Scott Jones, Socialist Party in Usdaw
Ikea has become the latest company to cut sick pay for unvaccinated workers who need to self-isolate because of Covid, and in some cases for workers who test positive.
Sick pay cuts will also be implemented at Wessex Water, and last year supermarket Morrisons cut sick pay terms. Others have a ‘no jab, no job’ policy like in social care in England.
While the move has been prompted by rising Covid cases and staff absences, this is just the latest in a long line of attacks on sickness pay in retail, with most supermarket workers not being paid for the first three days of absence already, and then paid only £96.35-a-week Statutory Sick Pay (SSP) afterwards in most cases. Now companies are using the pandemic to divide the workforce and withhold pay.
At Ikea, unvaccinated workers who do not have mitigating circumstances and test positive will be paid in line with company sick pay, but unvaccinated workers without mitigating circumstances and required to isolate owing to being identified as a close contact, will now receive only the minimum SSP.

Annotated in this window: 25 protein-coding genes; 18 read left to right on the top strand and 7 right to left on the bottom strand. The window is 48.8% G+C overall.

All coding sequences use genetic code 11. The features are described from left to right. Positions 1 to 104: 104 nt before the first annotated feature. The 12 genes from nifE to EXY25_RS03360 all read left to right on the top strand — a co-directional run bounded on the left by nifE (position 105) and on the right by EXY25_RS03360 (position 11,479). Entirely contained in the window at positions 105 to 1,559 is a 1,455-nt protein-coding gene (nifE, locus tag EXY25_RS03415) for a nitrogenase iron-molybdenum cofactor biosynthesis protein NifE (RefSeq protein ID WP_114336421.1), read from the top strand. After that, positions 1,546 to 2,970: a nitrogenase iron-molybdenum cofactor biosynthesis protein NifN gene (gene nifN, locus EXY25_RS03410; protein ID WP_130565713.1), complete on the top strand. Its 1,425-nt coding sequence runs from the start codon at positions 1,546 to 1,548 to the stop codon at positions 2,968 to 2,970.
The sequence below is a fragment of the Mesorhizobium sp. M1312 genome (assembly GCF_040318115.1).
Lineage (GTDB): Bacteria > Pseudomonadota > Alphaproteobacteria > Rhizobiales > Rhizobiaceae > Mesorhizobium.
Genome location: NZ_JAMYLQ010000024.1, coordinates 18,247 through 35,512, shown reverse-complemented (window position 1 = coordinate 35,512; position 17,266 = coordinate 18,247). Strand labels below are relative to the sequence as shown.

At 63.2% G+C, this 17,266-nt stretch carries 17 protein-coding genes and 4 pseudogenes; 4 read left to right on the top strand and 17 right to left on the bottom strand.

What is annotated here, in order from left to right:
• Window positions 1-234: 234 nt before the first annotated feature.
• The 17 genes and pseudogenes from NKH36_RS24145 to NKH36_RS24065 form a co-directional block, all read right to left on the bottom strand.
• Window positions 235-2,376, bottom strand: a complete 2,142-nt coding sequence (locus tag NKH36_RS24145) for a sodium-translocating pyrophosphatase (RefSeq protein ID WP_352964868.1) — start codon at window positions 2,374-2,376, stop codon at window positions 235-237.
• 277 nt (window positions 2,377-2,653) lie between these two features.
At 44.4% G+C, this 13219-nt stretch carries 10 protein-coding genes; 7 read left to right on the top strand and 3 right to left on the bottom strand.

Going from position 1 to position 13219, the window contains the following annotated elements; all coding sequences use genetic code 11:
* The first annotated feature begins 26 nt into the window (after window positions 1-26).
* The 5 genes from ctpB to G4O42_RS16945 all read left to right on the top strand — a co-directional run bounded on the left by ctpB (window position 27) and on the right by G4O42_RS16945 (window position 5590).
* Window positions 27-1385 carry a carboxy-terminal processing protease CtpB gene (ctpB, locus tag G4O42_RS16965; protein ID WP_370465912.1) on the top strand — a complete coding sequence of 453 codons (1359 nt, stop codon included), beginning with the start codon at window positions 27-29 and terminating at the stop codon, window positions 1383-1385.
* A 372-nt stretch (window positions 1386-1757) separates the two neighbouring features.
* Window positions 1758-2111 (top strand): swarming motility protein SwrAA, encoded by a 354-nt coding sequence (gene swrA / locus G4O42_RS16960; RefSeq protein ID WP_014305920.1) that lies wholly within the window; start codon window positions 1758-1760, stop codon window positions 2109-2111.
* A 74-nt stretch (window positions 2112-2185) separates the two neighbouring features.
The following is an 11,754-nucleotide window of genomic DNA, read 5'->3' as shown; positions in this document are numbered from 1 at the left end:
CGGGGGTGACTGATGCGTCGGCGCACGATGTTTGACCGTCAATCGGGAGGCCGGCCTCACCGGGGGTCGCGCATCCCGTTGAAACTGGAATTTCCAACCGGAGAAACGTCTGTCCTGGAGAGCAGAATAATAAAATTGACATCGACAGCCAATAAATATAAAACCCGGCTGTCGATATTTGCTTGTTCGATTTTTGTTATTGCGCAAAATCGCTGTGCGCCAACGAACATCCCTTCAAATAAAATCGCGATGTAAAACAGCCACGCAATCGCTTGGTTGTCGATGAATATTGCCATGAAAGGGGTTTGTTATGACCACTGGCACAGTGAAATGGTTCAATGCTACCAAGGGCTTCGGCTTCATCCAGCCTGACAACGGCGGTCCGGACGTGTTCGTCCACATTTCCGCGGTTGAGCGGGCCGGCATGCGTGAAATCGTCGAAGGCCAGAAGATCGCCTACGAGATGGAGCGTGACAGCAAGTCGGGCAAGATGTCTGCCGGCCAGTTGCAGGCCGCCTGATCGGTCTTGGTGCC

But it’s unclear who decides what is mitigating or not, is it the bosses?
The shop workers’ union Usdaw calls itself the union for Ikea workers, but hasn’t said anything about the company stripping unvaccinated workers of proper sick pay.
Such a policy is more likely to push workers towards dangerous conspiracy movements as it is to encourage workers to get vaccinated. Those who may be sceptical about the jab or have concerns about side effects, should be properly informed about the benefits and risks instead of being financially penalised, or in some cases forced out of a job. Unions must defend workers and fight divisive policies.
It shows the need for workers’ and trade union control and oversight in the workplace to ensure safety and fair and equal treatment of workers. Trade unions must oppose any repressive compulsion of workers to get vaccinated and attacks on those who don’t. But it must also fight for democratic, working-class oversight of the pandemic response, to give workers confidence that decisions are being made in the interests of workers’ safety and not capitalist profits.